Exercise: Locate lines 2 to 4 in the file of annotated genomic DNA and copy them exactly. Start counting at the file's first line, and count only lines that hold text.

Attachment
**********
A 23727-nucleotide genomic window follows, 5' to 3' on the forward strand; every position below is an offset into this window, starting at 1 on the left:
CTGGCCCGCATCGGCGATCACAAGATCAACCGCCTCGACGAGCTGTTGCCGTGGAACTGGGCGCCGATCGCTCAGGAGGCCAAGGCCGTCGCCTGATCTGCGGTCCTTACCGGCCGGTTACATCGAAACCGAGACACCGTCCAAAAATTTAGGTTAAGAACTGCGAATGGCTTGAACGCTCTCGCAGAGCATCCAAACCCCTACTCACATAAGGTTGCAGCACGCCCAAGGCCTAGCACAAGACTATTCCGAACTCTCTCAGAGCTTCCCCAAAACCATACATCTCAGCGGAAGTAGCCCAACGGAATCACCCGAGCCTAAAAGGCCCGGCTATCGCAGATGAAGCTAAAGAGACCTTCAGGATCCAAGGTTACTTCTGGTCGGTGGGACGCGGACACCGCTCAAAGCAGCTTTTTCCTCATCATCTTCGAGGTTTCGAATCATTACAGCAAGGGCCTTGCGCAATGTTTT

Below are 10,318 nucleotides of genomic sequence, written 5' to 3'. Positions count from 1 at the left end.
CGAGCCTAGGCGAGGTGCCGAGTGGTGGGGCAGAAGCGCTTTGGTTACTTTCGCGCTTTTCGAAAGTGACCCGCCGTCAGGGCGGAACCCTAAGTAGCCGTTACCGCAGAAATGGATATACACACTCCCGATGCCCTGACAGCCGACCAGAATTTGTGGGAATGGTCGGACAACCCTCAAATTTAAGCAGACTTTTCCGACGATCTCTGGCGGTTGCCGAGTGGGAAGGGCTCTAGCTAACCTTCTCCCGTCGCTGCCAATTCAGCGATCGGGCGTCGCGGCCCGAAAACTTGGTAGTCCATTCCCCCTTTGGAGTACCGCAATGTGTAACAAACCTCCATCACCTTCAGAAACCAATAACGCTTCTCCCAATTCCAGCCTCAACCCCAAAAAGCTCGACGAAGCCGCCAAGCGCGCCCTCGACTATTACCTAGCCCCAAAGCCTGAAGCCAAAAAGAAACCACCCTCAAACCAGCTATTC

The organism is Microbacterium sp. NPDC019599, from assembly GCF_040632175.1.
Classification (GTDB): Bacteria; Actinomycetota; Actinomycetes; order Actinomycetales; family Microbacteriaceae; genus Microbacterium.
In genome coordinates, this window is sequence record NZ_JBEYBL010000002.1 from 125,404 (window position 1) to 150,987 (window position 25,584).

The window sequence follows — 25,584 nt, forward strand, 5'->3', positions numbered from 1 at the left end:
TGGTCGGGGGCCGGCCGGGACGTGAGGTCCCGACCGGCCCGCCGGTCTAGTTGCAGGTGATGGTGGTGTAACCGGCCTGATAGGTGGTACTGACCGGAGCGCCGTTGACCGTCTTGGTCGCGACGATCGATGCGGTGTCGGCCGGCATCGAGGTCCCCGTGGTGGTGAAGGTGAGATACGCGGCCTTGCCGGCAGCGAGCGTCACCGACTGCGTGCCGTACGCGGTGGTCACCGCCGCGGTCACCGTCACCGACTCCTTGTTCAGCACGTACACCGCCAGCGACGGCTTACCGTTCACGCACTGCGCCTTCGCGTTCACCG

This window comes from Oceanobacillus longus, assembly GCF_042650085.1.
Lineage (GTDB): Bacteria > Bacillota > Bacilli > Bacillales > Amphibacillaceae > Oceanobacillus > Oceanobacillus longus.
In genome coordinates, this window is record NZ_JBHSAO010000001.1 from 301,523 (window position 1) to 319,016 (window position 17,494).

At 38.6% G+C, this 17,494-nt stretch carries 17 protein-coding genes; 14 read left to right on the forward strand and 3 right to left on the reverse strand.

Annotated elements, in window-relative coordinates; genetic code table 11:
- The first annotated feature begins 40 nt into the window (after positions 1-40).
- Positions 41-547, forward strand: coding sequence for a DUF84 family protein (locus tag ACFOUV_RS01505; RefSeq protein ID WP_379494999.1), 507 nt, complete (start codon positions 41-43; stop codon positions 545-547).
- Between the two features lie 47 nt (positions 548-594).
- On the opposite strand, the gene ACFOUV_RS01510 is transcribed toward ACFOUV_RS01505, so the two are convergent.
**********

CTGGCCCGCATCGGCGATCACAAGATCAACCGCCTCGACGAGCTGTTGCCGTGGAACTGGGCGCCGATCGCTCAGGAGGCCAAGGCCGTCGCCTGATCTGCGGTCCTTACCGGCCGGTTACATCGAAACCGAGACACCGTCCAAAAATTTAGGTTAAGAACTGCGAATGGCTTGAACGCTCTCGCAGAGCATCCAAACCCCTACTCACATAAGGTTGCAGCACGCCCAAGGCCTAGCACAAGACTATTCCGAACTCTCTCAGAGCTTCCCCAAAACCATACATCTCAGCGGAAGTAGCCCAACGGAATCACCCGAGCCTAAAAGGCCCGGCTATCGCAGATGAAGCTAAAGAGACCTTCAGGATCCAAGGTTACTTCTGGTCGGTGGGACGCGGACACCGCTCAAAGCAGCTTTTTCCTCATCATCTTCGAGGTTTCGAATCATTACAGCAAGGGCCTTGCGCAATGTTTT

Below are 10,318 nucleotides of genomic sequence, written 5' to 3'. Positions count from 1 at the left end.
CGAGCCTAGGCGAGGTGCCGAGTGGTGGGGCAGAAGCGCTTTGGTTACTTTCGCGCTTTTCGAAAGTGACCCGCCGTCAGGGCGGAACCCTAAGTAGCCGTTACCGCAGAAATGGATATACACACTCCCGATGCCCTGACAGCCGACCAGAATTTGTGGGAATGGTCGGACAACCCTCAAATTTAAGCAGACTTTTCCGACGATCTCTGGCGGTTGCCGAGTGGGAAGGGCTCTAGCTAACCTTCTCCCGTCGCTGCCAATTCAGCGATCGGGCGTCGCGGCCCGAAAACTTGGTAGTCCATTCCCCCTTTGGAGTACCGCAATGTGTAACAAACCTCCATCACCTTCAGAAACCAATAACGCTTCTCCCAATTCCAGCCTCAACCCCAAAAAGCTCGACGAAGCCGCCAAGCGCGCCCTCGACTATTACCTAGCCCCAAAGCCTGAAGCCAAAAAGAAACCACCCTCAAACCAGCTATTC